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Families call for mental health nurses to treat them as 'allies'


The families of people with mental health conditions have called upon nurses to treat them as their “allies” and to allow them to help develop future care models for the profession.

They also said relatives often provided the majority of care for people with mental health conditions and so wanted more tools to be equipped to do this and also opportunities to influence wider changes.

Speaking at a conference on the future of mental health nursing this week, one carer who had looked after people with schizophrenia and another with an eating disorder warned the audience of students that cuts to services meant nurses would increasingly need help from families.

“You as professionals – you need us. We are your allies and it’s really important that we work together”

Christine Lewis

Christine Lewis, who is also an activist in mental health, said: “Inevitably in the hard times [that] we are approaching with service cuts you are going to need – and so are service users – much greater reliance on service users themselves to manage their own conditions and us as carers to support them.”

Ms Lewis also said family members were the frontline carers and do “most of the work,” urging nurses to help equip them with the skills to carry this out.

“You as professionals – you need us. We are your allies and it’s really important that we work together,” she said.

A retired GP, whose daughter has schizophrenia, spoke as part of the same event and stressed the importance for families to be able to help develop systems of mental health care.

“As a family we are a very important part of my daughter’s care at a basic care level but also in terms of influencing change”

Dr David Shiers

“It is important for us as carers to give something back and contribute from our own experiences,” said Dr David Shiers, who is also a former clinical advisor to the National Audit of Schizophrenia.

He said: “As a family we are a very important part of my daughter’s care – with nurses and in collaboration – at a basic care level but also in terms of influencing change.

“The future I would like to see for myself, my family and future generations too is that I want to be part of it…When I look back at the experiences I have had working with great nurses, we have fashioned serious change. Both in terms of basic care level and at a wider level,” he said.

Dr Shiers also urged nurses to look after their own mental health, adding that some of the “scary times” during his daughter’s illness had been when they witnessed staff working within a “pessimistic” culture.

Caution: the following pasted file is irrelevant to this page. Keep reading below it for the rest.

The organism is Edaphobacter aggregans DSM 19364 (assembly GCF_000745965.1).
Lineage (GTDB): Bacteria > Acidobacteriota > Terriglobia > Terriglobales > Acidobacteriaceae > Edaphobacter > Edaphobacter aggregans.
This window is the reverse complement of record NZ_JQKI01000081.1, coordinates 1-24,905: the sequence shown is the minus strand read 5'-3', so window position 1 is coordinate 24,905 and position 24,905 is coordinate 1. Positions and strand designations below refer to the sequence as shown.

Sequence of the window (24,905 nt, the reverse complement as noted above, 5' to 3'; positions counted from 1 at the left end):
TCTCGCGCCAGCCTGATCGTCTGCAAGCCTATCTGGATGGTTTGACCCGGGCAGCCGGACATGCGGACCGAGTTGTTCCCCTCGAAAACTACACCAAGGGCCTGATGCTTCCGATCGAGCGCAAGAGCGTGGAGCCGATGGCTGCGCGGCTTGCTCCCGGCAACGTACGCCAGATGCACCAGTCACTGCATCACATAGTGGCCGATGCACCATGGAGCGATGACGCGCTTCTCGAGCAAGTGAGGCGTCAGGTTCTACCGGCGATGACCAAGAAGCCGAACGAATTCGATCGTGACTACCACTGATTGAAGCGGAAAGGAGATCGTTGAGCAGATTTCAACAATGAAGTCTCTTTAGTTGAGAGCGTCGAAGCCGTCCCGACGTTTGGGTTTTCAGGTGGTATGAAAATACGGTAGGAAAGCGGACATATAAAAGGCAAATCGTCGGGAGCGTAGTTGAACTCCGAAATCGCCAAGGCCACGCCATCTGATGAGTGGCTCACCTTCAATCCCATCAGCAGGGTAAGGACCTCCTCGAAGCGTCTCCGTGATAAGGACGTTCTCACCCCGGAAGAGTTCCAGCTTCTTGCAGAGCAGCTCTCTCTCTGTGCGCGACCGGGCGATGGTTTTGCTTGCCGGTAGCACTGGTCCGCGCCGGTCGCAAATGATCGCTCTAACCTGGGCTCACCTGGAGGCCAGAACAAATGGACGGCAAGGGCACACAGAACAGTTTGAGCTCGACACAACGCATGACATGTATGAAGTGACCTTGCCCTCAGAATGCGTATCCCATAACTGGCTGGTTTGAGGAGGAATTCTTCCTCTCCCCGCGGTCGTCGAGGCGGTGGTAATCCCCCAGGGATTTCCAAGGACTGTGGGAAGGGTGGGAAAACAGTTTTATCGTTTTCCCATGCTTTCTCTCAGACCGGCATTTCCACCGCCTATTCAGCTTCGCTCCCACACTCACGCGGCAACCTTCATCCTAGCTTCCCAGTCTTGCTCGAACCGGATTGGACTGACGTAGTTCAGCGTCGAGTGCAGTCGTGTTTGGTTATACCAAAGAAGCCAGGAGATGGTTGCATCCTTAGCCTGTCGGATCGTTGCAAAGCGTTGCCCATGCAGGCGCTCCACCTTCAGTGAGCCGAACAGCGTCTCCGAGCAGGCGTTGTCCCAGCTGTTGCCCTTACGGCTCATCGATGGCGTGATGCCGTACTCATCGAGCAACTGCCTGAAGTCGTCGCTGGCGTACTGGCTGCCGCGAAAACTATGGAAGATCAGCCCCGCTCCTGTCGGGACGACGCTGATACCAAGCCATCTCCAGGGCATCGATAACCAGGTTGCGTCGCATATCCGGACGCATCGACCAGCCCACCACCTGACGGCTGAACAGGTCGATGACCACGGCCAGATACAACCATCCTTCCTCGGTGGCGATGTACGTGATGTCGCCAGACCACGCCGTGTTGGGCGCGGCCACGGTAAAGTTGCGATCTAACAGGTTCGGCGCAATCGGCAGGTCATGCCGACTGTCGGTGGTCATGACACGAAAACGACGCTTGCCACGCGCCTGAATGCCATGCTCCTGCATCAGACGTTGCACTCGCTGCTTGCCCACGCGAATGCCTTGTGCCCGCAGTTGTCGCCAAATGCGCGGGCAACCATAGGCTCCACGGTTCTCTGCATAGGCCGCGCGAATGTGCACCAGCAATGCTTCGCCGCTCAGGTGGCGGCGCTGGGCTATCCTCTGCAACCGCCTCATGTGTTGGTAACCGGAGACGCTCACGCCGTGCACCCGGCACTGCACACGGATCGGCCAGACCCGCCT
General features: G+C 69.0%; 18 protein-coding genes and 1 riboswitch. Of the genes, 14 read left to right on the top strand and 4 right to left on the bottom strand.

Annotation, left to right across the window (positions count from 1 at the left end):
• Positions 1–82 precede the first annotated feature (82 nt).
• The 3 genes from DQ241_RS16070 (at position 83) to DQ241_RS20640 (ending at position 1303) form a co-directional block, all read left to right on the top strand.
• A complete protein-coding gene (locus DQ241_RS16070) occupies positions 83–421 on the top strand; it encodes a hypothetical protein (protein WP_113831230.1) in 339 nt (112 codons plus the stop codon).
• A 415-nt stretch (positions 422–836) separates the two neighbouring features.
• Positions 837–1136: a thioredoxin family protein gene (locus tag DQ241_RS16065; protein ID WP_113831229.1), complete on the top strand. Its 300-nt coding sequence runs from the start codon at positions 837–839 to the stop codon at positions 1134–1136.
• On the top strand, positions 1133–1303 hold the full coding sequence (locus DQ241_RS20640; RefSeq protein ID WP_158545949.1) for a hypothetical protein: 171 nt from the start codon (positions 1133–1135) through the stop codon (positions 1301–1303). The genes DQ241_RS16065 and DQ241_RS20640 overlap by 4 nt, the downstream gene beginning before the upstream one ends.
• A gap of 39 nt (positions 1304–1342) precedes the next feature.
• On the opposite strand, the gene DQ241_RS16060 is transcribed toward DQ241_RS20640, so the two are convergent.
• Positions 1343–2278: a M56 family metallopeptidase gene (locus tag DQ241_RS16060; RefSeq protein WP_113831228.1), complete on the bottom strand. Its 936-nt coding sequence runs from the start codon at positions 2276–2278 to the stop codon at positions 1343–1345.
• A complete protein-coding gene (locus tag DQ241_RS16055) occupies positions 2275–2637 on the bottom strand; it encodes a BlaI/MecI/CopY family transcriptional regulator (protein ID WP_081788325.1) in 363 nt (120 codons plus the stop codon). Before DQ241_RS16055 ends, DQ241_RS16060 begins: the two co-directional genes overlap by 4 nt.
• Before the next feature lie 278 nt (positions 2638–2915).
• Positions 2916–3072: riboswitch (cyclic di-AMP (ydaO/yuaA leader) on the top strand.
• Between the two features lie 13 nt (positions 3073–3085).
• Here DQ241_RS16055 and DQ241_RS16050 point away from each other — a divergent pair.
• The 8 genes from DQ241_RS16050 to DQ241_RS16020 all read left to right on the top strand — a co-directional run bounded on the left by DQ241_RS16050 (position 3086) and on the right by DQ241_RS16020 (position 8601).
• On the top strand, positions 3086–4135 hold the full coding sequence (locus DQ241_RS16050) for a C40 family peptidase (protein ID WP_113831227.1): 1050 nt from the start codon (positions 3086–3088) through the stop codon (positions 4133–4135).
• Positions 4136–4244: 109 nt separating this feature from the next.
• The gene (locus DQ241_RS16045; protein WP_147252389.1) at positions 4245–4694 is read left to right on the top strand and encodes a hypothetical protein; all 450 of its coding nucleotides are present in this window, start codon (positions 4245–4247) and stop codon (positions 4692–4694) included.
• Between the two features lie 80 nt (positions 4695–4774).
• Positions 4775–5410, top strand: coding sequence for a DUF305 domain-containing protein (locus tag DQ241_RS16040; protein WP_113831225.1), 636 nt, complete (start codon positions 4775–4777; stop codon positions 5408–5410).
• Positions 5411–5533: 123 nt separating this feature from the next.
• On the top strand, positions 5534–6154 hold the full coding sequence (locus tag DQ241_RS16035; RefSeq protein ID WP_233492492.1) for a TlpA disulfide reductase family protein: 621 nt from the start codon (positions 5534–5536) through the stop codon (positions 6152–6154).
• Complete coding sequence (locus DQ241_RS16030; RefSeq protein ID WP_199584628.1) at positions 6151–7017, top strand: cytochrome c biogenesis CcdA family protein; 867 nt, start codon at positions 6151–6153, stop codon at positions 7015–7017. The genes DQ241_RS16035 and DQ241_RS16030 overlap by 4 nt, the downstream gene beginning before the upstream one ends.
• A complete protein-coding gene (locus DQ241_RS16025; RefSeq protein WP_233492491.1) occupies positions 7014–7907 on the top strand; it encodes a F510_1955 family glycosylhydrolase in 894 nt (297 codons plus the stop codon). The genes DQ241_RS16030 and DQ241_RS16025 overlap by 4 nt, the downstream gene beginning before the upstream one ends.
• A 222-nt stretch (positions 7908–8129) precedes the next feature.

However, he said he had seen that culture challenged “successfully”, noting that the ability for nurses to do so was important for both service users, families and staff.

The free conference, which was attended by 500 student mental health nurses, was jointly organised by the Department of Health, NHS England, Public Health England, Oxleas NHS Foundation Trust and the University of Greenwich.


Readers' comments (4)

  • michael stone

    This 'working with the family/laymen' is the same point I have been making re Last Year(s) of Life care/behaviour.

    It should be that everyone closely supporting the patient (whether the problem is mental health or 'dying') is part of 'a single team' - it shouldn't be MDT (i.e. 'the professionals') and 'the laymen', because that works against the necessary 'integration of the support team and support provision'.

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  • what happened to Family Systems Therapy?

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  • Our experience of a family member with an eating disorder has been incredibly distressing and she has nearly died on numerous occasions.

    We have 36 years experience of her illness. We have never given up on her. I am also a nurse who has nursed sufferers in an acute medical setting.

    If ever we raise concerns about her condition or care, which at times has been appalling, her team cause problems in our relationship with her. This allows her illness to flourish, she defends them against us and confidentiality is then used to ensure no accountability.

    We are convinced this is one of the reasons that mental health is the poor relation when it comes to NHS funding. Those battling with mental health issues are hardly likely to have the fight in them to question poor treatment. Alienating the family/carers allows the status quo to be maintained.

    Speaking to carers at a meeting recently we found out that we are not alone. It is utterly depressing.

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  • I agree. Confidentiality often acts as an aid to the illness and allows it to flourish, families and professionals need to be totally on the same side.
    The change from CAMHs to adult services are terrifying and the secrecy is already building again in my daughter's situation because "as soon as I'm 18 I can starve myself and no-one can do anything about it."

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